For his part, Briggs said that makes no sense, given that his side proposed a deal to break the NEVP impasse and expressly left the terminal issue out of the pact because it's the subject of litigation.
Peters says he understands the activists' anger over the terminal and the lost park, but he'd like them to let all of that go so they can see the opportunities that lay ahead. There's $28 million in redevelopment money set aside for the first phase of NEVP. Once those initial improvements are made, public enthusiasm for subsequent work will build, he predicted.
Peters is buoyed by the recent extension of the life of redevelopment in Downtown, which paved the way for billions of dollars worth of spending. "Redevelopment is one of the only ways to generate money without raising taxes," he said. "I think we got the message last month that no one wants to raise taxes."
Much of that money can be spent on the waterfront, Peters said. He supports a vision by developer David Malmuth, who wants San Diego to turn the waterfront into a first-class arts-and-culture district.
"There's such an opportunity if we would think about this Downtown funding as something other than a Chargers stadium that everyone seems to be focused on," Peters said. "We could do arts districts, we could do major waterfront stuff, we could do a Millennium Park," he added, referring to the widely admired public space in Chicago.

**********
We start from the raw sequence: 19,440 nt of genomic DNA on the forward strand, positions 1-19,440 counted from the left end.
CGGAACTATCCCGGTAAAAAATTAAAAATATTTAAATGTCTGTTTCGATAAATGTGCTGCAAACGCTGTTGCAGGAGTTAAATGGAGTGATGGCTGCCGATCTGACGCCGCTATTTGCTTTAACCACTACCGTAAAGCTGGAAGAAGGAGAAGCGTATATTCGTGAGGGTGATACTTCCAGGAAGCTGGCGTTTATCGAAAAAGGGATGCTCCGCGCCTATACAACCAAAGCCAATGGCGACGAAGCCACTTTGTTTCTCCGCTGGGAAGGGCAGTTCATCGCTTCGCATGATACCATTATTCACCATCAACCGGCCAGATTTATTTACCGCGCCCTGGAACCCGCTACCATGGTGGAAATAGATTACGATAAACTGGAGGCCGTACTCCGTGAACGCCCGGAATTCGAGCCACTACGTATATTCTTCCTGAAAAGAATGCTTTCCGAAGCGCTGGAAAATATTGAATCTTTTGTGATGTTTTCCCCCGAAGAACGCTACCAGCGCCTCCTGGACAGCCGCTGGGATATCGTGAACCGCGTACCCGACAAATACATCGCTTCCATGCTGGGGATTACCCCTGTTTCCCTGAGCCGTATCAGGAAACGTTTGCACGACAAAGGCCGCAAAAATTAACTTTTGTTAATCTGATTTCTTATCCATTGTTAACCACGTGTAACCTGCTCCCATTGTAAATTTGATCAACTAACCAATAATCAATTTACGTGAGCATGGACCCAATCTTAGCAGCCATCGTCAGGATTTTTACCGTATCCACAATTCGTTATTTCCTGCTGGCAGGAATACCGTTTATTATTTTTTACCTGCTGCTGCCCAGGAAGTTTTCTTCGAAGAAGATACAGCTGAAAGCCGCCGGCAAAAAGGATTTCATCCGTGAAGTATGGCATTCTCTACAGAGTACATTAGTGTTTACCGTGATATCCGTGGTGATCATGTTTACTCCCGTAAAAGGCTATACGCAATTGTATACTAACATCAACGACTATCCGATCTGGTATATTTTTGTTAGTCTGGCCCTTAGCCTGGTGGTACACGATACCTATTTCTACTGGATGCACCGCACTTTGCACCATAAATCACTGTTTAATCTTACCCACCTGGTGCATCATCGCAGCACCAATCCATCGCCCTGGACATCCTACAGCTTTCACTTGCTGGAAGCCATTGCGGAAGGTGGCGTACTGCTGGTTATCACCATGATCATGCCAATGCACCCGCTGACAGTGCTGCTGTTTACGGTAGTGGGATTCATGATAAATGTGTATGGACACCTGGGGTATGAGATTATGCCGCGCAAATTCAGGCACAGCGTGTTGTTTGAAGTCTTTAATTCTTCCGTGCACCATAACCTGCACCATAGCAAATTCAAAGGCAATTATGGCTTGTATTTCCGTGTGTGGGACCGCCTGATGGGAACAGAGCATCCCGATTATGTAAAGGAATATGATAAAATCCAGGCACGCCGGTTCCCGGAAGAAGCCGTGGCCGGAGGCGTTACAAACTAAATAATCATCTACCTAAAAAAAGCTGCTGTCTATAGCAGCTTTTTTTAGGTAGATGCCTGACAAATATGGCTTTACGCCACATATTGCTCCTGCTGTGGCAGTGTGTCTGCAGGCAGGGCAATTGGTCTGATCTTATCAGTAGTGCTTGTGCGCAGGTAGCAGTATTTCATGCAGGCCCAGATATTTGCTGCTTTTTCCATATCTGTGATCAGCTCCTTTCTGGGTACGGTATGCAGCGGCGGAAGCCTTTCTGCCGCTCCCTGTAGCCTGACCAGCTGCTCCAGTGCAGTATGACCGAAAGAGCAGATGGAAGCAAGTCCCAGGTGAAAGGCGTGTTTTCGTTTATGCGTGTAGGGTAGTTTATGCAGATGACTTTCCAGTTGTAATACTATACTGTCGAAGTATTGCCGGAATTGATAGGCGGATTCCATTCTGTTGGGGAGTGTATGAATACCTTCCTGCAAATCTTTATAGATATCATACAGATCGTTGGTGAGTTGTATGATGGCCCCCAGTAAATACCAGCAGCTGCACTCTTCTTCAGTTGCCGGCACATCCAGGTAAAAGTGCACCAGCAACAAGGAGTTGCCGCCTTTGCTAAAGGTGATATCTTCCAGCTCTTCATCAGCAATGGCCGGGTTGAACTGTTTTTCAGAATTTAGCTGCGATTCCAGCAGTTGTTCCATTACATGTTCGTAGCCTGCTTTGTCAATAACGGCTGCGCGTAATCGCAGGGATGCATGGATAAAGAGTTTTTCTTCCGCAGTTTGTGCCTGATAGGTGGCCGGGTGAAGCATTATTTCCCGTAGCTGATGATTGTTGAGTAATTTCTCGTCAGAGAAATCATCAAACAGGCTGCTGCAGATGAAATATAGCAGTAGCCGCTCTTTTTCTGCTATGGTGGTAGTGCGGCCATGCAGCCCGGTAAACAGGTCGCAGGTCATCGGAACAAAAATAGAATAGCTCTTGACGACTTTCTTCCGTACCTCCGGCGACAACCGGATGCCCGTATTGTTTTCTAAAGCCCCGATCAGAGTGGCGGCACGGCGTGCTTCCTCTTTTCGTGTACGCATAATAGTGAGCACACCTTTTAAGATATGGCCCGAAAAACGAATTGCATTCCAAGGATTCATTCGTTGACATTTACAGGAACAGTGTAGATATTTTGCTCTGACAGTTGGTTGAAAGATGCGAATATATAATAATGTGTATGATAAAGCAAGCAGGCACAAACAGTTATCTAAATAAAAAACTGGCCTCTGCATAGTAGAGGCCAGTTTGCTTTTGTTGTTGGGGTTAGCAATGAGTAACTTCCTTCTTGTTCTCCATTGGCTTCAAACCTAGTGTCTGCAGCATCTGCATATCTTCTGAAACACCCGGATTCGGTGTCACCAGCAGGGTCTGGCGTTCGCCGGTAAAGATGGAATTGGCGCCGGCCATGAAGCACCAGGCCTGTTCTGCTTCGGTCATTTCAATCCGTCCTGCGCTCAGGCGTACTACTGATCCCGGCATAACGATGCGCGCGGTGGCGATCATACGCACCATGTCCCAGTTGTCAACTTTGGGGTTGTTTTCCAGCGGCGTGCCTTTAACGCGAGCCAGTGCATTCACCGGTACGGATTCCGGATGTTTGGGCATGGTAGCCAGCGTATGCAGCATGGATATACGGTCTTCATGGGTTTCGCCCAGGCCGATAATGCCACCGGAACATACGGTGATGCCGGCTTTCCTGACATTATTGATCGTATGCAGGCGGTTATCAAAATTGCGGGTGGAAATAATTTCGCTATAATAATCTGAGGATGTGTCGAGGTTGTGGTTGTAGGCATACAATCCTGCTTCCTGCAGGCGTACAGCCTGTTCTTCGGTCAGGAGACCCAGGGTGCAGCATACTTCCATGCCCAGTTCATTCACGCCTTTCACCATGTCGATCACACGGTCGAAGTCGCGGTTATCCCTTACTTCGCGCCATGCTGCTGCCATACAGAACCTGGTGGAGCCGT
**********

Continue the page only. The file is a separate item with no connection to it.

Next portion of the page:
Additional redevelopment revenue isn't free. It grabs property-tax revenue that would otherwise go to the county, local schools and special districts, although through tax-sharing agreements, the city's Redevelopment Agency hands over a percentage of redevelopment revenue to those entities that grows year by year. Peters is among those who argue that new redevelopment benefits neighborhoods across the city through increased sales and hotel taxes and—further down the road— increased property taxes. (Critics say it siphons money from neglected neighborhoods.)
Redevelopment, Peters said, "presents a huge opportunity to think big about making this a public-space arts center on the West Coast, and we can't figure out a way to spend $28 million that's in the bank today to do a set of tasks on which every single person agrees. That's just amazing to me."
It may yet happen. "Everybody's putting their head together right now to see whether there's a way of making it work by the time we get to the January [Port] meeting," Briggs said. "I'm not certain that we can do it; I'm certain that we're going to do our best to do it and that we're going to do our best to put personality issues aside and just focus on the merits."